Kilts, fish’n’chips and needlework are among the most popular exports from Britain to the United States. There’s no question about the first two, of course, but many American women mistakenly think of needlework as a domestic invention, as Yankee as pot roast (which is English too, for that matter). But the art of sewing designs on cloth with brightly colored threads is not homegrown, and neither is its most famous proponent in this country.
She is Erica Wilson, 48, who has helped turn needlework into a multimillion-dollar empire of stores, books and kits. Even before her accent gives her away, it’s clear that Erica could be nothing but British. Her complexion is pink and flawless, the sort of look that’s supposed to result from soft fog, strong tea and cucumber sandwiches. She is as gentle as she looks; her composure unravels as seldom as her crewel.
Putting together a business as big as Erica Wilson Inc. is not possible without an occasional show of temperament, however. These are supplied by Wilson’s husband, Vladimir Kagan, 50, a German-born interior and furniture designer who devotes much of his time to merchandising his wife. When his anger blows, usually over a minor misunderstanding or her placidity (he complains, “Everything is collapsing and she’s so-o-o calm…”), the tantrum subsides quickly. Erica calls it “a thunderstorm. Once over, that’s it. He never sulks or broods.”
The couple met at a costume party in New York in 1955—she was dressed as a black poodle and he as a dandy in a striped jacket and straw boater. “He asked for a date,” Wilson recalls. “I suspect he wanted to see what I really looked like.” Married in 1957, they have three daughters, Jessica, 19, Vanessa, 10, and Illya, 8.
Wilson became interested in needlepoint as a child and still has a sampler—wool on organdy of a lady wearing a poke bonnet and crinoline—that she created when she was only 6. By her late teens, wanting to learn more about stitchery, she enrolled in the Royal School of Needlework in London. She stayed on as an instructor there and in 1954 accepted an invitation to teach needlework in the U.S.
Wilson likes to work late into the night, creating new patterns. Her favorite spot is the living room of their 10-room Park Avenue apartment, furnished with a blend of heirlooms and Kagan’s contemporary designs. She spills a tangle of brilliant wools onto the floor and converts drawings into designs that soon will be stitched onto millions of pillows, curtains, chair coverings and screens. “I go on until 2 or 3 in the morning,” she says. “I don’t care how late I work when I’m at home.”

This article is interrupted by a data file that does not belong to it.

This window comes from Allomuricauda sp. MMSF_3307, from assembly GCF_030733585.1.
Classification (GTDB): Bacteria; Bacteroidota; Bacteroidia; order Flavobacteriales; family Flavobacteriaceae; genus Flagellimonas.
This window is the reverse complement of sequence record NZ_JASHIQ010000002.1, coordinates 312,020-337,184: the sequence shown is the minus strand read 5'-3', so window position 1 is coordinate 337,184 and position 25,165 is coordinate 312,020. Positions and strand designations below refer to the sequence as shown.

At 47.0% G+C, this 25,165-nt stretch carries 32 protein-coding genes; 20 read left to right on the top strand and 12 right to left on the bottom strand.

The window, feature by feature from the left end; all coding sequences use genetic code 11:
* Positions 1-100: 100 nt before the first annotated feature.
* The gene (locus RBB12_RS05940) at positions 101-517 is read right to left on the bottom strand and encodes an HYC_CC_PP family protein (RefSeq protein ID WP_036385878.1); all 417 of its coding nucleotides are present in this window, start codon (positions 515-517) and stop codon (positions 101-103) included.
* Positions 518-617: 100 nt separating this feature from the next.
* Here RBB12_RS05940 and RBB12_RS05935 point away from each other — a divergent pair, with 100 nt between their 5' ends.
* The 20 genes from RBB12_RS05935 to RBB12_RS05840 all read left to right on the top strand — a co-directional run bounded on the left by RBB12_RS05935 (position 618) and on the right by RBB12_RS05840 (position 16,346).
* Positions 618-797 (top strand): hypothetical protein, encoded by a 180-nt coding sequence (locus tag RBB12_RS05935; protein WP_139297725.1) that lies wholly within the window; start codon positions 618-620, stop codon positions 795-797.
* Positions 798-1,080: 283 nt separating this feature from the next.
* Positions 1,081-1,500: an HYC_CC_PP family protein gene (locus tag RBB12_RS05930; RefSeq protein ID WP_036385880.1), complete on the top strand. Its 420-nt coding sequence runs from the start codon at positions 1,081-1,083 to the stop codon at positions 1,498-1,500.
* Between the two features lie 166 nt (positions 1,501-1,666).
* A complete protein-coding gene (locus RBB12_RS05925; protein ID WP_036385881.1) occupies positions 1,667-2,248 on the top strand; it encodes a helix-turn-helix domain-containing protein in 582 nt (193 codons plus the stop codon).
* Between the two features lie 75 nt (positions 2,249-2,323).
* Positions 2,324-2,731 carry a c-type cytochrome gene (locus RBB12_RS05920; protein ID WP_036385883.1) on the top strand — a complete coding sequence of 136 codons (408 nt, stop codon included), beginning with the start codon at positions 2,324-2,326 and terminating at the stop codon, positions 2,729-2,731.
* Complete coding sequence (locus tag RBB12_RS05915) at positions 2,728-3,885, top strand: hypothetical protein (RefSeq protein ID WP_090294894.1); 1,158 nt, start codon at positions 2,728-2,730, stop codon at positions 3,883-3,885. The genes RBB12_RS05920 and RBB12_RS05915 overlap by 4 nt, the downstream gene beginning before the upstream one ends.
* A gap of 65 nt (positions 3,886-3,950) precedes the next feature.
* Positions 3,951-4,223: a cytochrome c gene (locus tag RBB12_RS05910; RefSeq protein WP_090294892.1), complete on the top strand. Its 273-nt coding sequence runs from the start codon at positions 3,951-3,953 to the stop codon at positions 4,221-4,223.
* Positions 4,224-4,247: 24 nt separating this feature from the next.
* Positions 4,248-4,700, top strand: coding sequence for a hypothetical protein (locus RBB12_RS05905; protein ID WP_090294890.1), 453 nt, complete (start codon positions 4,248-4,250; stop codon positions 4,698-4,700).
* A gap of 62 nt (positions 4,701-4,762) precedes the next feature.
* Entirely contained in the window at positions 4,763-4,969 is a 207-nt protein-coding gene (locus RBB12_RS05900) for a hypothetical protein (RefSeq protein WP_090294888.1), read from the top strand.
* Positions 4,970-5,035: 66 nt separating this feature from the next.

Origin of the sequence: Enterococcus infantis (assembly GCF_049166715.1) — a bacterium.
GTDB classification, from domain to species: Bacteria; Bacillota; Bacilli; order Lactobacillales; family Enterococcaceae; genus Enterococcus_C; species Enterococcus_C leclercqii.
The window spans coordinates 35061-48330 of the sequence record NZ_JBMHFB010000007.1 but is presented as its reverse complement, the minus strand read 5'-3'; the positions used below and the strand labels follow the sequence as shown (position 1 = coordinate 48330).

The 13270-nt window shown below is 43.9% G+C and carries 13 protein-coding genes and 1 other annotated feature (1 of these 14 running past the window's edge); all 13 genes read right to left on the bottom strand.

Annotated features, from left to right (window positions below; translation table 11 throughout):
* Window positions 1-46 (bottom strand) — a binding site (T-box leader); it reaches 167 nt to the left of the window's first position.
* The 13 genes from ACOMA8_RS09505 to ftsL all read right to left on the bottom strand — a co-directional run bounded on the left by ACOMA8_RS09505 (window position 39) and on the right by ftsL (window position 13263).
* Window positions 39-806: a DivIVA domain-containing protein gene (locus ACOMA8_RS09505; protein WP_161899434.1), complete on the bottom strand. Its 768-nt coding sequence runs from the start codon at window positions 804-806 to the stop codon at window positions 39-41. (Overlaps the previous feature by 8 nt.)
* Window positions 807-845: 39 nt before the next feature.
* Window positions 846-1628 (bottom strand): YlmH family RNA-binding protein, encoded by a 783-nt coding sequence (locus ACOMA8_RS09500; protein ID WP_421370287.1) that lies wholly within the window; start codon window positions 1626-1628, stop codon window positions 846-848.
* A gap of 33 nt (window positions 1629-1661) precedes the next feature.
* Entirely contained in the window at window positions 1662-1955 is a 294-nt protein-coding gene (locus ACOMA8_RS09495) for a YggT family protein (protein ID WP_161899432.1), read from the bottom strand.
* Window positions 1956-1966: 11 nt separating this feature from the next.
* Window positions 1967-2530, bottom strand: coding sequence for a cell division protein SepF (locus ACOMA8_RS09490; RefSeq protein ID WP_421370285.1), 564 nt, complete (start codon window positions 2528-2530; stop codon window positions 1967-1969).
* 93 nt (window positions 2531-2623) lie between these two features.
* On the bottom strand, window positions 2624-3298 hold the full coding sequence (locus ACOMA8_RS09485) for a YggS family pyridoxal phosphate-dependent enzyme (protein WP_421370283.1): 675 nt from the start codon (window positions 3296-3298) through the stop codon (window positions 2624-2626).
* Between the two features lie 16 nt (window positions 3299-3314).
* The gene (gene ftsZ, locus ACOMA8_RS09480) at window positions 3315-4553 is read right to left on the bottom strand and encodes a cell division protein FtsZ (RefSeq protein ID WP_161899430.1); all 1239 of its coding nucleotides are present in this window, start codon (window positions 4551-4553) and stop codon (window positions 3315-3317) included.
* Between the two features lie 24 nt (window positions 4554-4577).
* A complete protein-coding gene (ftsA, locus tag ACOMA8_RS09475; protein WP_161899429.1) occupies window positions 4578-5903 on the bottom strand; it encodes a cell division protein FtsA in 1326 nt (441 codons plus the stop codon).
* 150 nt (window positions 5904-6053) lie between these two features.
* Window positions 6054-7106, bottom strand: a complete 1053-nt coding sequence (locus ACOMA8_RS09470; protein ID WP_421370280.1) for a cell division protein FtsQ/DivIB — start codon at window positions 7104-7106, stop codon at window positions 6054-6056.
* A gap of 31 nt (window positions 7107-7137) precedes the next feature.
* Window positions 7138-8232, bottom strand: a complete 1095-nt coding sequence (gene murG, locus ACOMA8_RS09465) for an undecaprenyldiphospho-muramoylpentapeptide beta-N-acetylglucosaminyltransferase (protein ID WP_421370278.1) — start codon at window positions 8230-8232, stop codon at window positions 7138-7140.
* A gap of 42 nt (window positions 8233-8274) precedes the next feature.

Masters at self-promotion, husband and wife focus their considerable energies on selling the image of Erica Wilson, Needlework Queen. Since 1971 the corporation has quadrupled in size, its gross income soaring from about $250,000 to an estimated $1 million annually. Much of it comes from her how-to books. Scribner’s has published most of the dozen that Wilson has written since 1962 when Crewel Embroidery, her first best-seller (500,000 copies so far), appeared. The Wilson line also includes more than 100 needlework kits, linens, a syndicated newspaper column, two public-TV lecture series, personal appearances for which she charges $1,500 to $2,000, retail shops in New York, Southampton and Nantucket and, most recently and imaginatively, needlework cruises.
The third of these sailed aboard the S.S. Rotterdam last month, a seven-day trip to the Bahamas featuring enough education in needlework through lectures, slides and supervised stitching to satisfy the most demanding devotee. The cruise cost $625 and 16 women signed up.
Her hectic schedule is often difficult for Wilson. “I can’t keep more in my mind than two moves ahead,” she says, comparing her life to a chess game. Kagan has no such problems. His long-range plans include expanding Wilson’s sphere of influence to all needle-and-thread skills—knitting, quilting and even weaving. There is talk of Erica Wilson franchises—studios that would make her teaching methods available nationwide. Next summer Wilson will conduct a two-week tour of British castles and stately homes, teaching needlework based on coats of arms, floral studies and Elizabethan tapestries. (The freight for this trip will be $2,000, and Erica gets 15 percent.)
Whenever possible, she and Kagan schedule her lectures so that she is gone for only a day or two. On visits to major department stores where hundreds of admirers are expected, Kagan himself goes along to make sure the films and slides work, the press is notified, the samples, kits and books are ready for sale afterward. (He even gave the lecture himself in Cleveland when Erica came down with the flu.) For them, this sort of togetherness has worked for 20 years, and if the itinerary ever threatens their marriage, Erica says emphatically, “We’ll just change the schedule.”
In 1958, when she began sending out mimeographed directions on crewel embroidery to her first customers, Kagan persuaded her to enlarge the project into a full-fledged correspondence course. “That’s where it all began,” she says, adding that she owes her success to her husband’s drive, timing and business sense.
Kagan agrees. “And to think,” he says, “she might still be giving lessons for $3 an hour…”